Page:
March 17, 2015


If you’re going to make a movie that’s 103 minutes of grotesque eating rituals and maniacal behavior, you’ve got to leave your viewers with something meaningful to think about after, and it certainly shouldn’t be, “Isn’t it incredible that those actresses put themselves through that to make a movie?”

Bethany Orr leads Excess Flesh as Jill. She’s been in LA for nine months, but she still doesn’t have a job, she’s suffering from an especially nasty eating disorder and also never comes out of the apartment. Her roommate Jennifer (Mary Loveless), however, has a budding career in the fashion industry, a whole bunch of friends, can get any guy she wants and can also eat a whole bag of chips without gaining a pound or feeling the need to beat herself up over it. Jennifer says she’ll help Jill get her life back on track, but she’s too preoccupied rubbing all the great things that she has that Jill wants in her face to ever sit down and talk about it. Now Jill’s had enough. If Jennifer won’t support her, Jill will ruin her.

Excess Flesh gets off to a fairly solid start. Jennifer’s your classic b*tch and Jill’s the typical awkward girl who’s having a tough time coming out of her shell. They’re so different that it’s only natural to wonder, how’d they wind up living together? What’s life like for them? Turns out, their whole existence basically comes down to one key thing, food, and the predicament is fascinating. It’s actually easy to connect because who doesn’t have to tap into a little self-control when eating macaroni and cheese or sweets? But the thing is, it’s not that simple for Jill.

She’s got these outrageous eating habits, rituals and obsessions that include serious binge-eating, chaining her fridge shut and giving herself a nasty whack in the head anytime she takes a bite she shouldn’t have. It’s a lot to digest (no pun intended), but it’s hard not to feel for someone who’s struggling like this, particularly while watching her down a sickening amount of macaroni and cheese and beating herself up over every bite for a full seven minutes. But, as heartless as it sounds, patience wears thins, especially when Jill’s situation goes nowhere.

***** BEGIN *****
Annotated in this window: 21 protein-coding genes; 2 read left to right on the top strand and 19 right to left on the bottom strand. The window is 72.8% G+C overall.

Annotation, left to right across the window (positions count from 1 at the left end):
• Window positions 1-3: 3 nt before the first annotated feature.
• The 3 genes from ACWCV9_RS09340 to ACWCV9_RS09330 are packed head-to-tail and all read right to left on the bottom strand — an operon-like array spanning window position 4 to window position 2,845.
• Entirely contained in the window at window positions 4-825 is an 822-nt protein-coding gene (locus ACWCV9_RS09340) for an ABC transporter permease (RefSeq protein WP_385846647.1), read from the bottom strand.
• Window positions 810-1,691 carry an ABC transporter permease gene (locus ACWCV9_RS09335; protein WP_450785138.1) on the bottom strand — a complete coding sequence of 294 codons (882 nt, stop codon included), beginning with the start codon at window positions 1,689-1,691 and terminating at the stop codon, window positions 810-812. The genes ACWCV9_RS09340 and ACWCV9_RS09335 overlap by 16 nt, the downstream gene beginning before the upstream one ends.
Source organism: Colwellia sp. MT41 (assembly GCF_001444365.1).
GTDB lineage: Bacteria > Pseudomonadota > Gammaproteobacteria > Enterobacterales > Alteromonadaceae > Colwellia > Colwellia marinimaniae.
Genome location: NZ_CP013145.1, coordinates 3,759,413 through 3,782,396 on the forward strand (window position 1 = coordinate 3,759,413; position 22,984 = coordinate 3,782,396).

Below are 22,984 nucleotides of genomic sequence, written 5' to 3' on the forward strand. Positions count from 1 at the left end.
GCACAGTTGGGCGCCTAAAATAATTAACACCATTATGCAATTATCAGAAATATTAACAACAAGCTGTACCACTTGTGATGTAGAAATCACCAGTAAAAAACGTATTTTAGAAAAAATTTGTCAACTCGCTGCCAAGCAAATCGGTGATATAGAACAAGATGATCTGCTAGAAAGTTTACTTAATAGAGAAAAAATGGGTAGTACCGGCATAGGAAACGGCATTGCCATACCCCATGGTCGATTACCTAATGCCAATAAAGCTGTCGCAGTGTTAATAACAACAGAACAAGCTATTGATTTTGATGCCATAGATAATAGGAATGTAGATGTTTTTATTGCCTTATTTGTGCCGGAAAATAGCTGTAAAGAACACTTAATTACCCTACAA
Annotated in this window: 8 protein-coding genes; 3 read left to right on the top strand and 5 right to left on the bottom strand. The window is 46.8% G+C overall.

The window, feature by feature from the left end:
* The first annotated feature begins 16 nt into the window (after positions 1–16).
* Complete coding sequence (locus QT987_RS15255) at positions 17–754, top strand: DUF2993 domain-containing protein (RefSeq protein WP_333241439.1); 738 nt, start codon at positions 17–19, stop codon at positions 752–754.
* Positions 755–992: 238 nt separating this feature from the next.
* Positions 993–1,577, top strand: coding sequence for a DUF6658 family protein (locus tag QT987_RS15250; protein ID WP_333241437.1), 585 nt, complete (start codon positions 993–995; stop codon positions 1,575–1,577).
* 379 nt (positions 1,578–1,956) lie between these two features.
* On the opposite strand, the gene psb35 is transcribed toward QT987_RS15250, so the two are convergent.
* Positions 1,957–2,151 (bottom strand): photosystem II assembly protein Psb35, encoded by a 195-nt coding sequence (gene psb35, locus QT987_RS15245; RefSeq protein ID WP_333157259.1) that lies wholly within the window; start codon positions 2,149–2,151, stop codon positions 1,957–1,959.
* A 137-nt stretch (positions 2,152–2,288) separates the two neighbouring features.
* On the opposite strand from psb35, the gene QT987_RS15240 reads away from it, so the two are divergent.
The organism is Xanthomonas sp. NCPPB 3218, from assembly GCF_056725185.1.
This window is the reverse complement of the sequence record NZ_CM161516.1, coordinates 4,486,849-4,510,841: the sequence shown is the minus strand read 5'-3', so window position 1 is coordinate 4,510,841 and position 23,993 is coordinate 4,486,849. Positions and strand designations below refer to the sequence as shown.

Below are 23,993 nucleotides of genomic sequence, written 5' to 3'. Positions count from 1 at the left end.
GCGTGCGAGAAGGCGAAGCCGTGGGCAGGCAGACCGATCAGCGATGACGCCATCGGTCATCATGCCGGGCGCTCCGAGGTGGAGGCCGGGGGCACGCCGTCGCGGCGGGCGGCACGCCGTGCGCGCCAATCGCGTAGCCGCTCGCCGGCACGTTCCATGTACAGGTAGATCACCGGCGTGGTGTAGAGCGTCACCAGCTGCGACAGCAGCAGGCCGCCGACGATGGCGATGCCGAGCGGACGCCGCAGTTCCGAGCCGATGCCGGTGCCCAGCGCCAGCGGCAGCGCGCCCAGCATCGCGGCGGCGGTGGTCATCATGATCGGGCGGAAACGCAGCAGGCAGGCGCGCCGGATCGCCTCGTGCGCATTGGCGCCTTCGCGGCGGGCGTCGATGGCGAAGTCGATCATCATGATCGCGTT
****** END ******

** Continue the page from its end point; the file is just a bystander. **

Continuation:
Image via SXSW

Excess Flesh isn’t a pleasant watch. Whether Jill’s shoveling Pop-Tarts down her throat or slow-motion chewing something else, it’s awkward and upsetting. That could and should have worked to the film’s benefit, but director and co-writer Patrick Kennelly shoots himself in the foot by revealing too much too soon. The whole movie essentially rides on a single reveal, but Kennelly is so busy dishing out wink after wink in the first act that you know exactly what’s coming roughly 10 minutes in, if not sooner.

The only way the film could have gotten away with letting the twist slip too soon is if Excess Flesh had a satisfying payoff, but it doesn’t have anything unique or important to say about Jill’s condition. Orr and Loveless deserve some serious credit for committing to the roles and putting themselves in some insanely vulnerable positions, but when it all amounts to nothing in the context of the story, their performances are reduced to shock value and little more.

And the same goes for a good deal of Kennelly’s quality work, too. Regardless of the aforementioned flaws, Excess Flesh is still a well-shot, well-paced film. There’s loads of striking visual choices – particularly the way Kennelly covers that epic seven-minute mac and cheese scene – he gets bold performances out of his lead actresses and, oddly enough, he does create a need to know what happens in the end.

Whether you figure out what Excess Flesh is all about early on or not, you’re going to want to know how Jill’s story wraps up. The problem is, where she ends up is rather unsatisfying and also reveals some serious script flaws. It’s tough to discuss without completely spoiling the film, but, simply put, I didn’t entirely get it. When you consider the twist and think back to what went down in the film, the whole experience deflates because what Jill wants and how she goes about trying to get it just doesn’t make much sense.

Grade: C+

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